County officials haven't dipped into a $100 million credit line approved by the County Council in June—but if Congress doesn't pass a second coronavirus relief bill, they might have to in the coming months.
Lori Depies, the county's finance director, said she and colleagues are not only monitoring what lawmakers are doing on Capitol Hill, but also property tax payments based on the mortgage market this month. They'll also pay attention to upcoming income tax payments in February and the General Assembly's activity in Annapolis next year.
Depies, who has worked in county government for about 18 years, said there's a lot of uncertainty regarding possible future property tax and income tax payments, along with any potential future relief bill in Congress.
"Dipping into the lines or reserves would be something the county would have to look at if the federal government would not be able to come to some agreement," Depies said. "I’m very concerned because I don’t have a crystal ball [and] because it depends on what they do or don’t do ... we’re still in a very uncertain period and I think the federal stimulus is key to whatever we do, and how we react."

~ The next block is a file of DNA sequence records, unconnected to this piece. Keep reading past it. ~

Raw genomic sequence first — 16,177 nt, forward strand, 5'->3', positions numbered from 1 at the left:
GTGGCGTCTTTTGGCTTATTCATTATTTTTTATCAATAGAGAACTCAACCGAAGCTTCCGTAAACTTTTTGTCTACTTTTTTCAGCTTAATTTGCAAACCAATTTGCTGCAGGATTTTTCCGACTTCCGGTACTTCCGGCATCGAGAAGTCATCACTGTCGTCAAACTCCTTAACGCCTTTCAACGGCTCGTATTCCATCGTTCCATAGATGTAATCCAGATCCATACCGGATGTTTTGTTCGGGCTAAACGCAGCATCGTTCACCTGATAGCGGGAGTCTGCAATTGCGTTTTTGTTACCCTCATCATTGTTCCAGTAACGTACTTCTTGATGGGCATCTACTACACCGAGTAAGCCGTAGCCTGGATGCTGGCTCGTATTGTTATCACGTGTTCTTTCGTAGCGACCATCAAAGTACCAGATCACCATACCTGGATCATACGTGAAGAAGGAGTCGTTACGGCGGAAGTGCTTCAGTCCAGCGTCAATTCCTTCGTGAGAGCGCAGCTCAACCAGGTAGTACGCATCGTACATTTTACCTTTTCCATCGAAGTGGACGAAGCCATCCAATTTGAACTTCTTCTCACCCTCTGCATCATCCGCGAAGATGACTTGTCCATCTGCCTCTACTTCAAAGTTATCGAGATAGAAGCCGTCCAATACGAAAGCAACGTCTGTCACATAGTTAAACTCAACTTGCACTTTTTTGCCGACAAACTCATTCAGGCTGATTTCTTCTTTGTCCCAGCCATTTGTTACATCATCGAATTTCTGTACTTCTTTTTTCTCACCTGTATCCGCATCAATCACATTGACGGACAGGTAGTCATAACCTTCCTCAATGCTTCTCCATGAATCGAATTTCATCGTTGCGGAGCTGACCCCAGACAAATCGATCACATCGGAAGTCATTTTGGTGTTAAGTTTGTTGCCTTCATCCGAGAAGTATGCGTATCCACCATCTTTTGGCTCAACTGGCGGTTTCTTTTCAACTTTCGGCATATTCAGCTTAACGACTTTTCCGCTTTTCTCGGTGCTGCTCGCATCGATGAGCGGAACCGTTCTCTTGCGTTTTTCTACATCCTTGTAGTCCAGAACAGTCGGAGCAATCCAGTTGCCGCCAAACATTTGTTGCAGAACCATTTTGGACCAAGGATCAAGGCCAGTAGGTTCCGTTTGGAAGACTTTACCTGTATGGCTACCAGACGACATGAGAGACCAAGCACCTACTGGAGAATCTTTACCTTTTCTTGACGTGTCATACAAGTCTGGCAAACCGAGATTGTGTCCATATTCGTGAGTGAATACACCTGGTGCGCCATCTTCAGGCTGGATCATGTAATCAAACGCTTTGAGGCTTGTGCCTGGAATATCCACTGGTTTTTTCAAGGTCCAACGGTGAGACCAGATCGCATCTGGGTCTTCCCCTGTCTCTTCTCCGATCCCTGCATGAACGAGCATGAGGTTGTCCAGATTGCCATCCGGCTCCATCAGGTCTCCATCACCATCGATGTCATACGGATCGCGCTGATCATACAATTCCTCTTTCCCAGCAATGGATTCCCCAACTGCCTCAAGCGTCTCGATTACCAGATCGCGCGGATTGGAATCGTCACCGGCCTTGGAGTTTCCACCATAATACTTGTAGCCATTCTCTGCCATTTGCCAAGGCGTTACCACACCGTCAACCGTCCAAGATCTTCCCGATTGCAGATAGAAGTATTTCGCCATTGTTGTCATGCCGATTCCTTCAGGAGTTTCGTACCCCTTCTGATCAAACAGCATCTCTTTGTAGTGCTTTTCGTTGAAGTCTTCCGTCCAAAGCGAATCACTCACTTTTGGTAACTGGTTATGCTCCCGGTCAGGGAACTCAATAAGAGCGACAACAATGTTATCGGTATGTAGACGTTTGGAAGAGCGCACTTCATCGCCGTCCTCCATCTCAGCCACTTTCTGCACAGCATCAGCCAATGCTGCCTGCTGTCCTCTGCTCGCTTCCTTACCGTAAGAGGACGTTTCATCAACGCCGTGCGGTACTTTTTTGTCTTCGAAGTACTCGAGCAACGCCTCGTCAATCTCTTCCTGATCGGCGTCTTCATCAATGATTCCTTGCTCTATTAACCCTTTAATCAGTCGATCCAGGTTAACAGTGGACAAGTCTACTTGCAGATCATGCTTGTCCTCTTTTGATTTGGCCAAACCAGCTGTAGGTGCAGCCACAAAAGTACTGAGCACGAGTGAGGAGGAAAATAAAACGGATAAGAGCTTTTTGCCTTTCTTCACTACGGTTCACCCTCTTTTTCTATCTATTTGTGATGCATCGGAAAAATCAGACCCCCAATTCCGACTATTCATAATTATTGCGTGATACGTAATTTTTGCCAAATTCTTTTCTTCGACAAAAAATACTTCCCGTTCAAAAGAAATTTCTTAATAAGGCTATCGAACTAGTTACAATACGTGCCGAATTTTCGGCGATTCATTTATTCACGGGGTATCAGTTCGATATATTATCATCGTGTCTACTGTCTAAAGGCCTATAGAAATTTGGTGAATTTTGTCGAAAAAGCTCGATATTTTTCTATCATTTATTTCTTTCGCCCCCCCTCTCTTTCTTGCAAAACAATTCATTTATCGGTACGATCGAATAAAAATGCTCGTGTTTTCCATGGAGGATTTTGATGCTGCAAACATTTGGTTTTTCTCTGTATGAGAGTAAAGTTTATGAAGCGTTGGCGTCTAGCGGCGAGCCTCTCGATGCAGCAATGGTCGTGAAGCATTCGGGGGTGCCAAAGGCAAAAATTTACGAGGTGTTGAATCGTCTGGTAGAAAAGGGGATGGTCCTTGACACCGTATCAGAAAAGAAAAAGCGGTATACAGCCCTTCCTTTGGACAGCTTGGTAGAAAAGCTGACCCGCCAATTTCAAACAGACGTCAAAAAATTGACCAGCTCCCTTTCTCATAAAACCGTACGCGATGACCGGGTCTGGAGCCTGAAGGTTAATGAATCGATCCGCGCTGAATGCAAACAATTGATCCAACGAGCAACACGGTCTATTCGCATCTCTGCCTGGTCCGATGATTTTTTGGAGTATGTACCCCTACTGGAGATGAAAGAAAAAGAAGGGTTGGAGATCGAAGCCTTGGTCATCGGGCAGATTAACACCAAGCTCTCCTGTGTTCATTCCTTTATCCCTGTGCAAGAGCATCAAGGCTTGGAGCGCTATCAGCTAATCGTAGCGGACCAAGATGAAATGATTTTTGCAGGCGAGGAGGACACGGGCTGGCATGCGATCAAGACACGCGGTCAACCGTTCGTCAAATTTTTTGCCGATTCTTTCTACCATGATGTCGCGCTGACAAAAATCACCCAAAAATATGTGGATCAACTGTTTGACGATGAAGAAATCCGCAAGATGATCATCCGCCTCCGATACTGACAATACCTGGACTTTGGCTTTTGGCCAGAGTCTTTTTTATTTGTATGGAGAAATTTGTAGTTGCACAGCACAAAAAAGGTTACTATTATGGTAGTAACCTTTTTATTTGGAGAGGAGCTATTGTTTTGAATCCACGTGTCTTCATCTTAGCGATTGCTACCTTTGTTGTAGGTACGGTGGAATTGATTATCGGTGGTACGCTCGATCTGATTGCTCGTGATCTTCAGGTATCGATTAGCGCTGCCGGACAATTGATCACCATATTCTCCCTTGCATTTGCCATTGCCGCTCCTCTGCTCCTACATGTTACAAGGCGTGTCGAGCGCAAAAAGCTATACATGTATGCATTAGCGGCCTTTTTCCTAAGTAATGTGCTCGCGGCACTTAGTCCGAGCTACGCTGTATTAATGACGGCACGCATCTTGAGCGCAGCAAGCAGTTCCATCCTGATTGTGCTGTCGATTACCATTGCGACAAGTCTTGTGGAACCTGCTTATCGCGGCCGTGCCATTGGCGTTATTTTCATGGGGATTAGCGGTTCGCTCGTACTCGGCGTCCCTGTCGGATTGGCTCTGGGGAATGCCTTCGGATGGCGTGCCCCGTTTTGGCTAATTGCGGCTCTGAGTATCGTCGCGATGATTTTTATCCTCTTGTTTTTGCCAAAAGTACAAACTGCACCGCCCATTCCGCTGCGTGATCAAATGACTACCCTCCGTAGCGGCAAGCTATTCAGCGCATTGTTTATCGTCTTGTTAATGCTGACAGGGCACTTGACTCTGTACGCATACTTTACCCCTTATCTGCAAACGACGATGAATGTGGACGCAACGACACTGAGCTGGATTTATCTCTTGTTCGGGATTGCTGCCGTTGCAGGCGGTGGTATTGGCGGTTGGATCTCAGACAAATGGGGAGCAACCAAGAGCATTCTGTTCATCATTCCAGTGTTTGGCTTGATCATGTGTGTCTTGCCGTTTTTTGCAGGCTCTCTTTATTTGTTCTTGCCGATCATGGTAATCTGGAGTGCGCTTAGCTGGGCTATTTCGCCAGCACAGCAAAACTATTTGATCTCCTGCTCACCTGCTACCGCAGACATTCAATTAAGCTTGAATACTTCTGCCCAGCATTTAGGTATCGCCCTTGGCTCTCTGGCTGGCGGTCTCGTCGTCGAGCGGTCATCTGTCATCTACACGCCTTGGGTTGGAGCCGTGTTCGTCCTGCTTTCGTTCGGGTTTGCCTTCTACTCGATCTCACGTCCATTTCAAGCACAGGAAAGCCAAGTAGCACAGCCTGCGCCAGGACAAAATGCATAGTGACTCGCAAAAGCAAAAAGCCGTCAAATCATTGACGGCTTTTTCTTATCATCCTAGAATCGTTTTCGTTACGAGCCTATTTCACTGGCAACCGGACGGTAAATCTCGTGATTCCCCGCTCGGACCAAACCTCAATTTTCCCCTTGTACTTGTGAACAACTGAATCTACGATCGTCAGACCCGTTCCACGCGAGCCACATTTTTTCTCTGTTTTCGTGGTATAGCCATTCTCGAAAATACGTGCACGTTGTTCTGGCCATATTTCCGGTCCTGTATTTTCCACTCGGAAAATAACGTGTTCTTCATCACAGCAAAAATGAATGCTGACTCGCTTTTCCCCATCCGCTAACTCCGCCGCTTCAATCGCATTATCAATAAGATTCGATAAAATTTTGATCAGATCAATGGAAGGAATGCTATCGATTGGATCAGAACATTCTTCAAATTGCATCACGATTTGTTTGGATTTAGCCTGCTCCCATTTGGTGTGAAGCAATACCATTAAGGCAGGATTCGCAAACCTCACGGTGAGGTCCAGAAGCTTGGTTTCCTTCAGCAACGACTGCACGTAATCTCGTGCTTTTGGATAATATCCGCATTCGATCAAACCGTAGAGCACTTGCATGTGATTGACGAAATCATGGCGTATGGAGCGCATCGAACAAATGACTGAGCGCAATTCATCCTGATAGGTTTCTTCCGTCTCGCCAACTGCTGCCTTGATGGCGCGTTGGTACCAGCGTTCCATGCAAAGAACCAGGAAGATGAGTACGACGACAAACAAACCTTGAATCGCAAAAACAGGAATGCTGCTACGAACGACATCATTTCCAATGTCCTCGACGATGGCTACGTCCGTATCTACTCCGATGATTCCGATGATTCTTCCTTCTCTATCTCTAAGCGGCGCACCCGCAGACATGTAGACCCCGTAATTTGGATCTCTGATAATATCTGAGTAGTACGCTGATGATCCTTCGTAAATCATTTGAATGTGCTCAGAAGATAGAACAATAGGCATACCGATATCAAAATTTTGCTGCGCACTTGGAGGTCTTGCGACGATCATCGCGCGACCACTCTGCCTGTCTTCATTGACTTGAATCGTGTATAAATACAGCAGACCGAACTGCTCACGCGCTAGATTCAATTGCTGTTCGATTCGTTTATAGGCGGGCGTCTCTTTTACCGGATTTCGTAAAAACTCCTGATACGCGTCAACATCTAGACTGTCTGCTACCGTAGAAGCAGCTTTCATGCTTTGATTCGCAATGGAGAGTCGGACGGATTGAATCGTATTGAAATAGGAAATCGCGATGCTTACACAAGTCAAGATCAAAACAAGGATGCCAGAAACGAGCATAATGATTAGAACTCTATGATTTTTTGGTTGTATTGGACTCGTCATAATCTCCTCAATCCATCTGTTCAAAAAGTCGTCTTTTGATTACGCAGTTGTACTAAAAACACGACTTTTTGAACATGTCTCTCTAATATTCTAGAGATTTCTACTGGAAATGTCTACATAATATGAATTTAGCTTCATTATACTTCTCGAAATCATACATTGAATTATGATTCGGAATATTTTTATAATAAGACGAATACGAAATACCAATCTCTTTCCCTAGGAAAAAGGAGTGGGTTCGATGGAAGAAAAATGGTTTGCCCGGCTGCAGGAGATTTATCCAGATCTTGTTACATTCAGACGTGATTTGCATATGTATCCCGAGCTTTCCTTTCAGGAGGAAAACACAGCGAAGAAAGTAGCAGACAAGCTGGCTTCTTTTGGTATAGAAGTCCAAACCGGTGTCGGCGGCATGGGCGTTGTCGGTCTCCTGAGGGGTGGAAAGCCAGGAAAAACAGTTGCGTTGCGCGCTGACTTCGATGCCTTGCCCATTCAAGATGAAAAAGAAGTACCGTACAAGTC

County Executive Jan Gardner (D) said last week the credit line is "a backstop ... in case there's a catastrophic shortfall of revenue" to help pay county employees and other operating expenses.
Drawing on either the reserves—Depies said Tuesday there's about $51 million currently in the county—or the credit line would cause a strain on the county budget in future years, according to Gardner.
Depies said different situations could require Gardner and county officials to draw on either the $100 million line of credit or the mandated reserves, depending on future income tax or property tax revenue and other factors.
Both would require the approval of the County Council after review among county staff and Gardner, Depies said. The Frederick News-Post previously reported it cost the county around $115,000 in upfront legal fees and related costs -- and then roughly $22,000 per month -- to maintain the line even if no money is drawn from the line, which is set up through J.P. Morgan.
Depies still believes the county's finances are in good shape, but she wants county officials to leave every option available in the coming weeks and months.
"I think Frederick County is in a very strong financial position .. it’s almost like a belt and suspenders approach, because we have the credit line and the reserves," Depies said. "I think our fiscal house is in good order."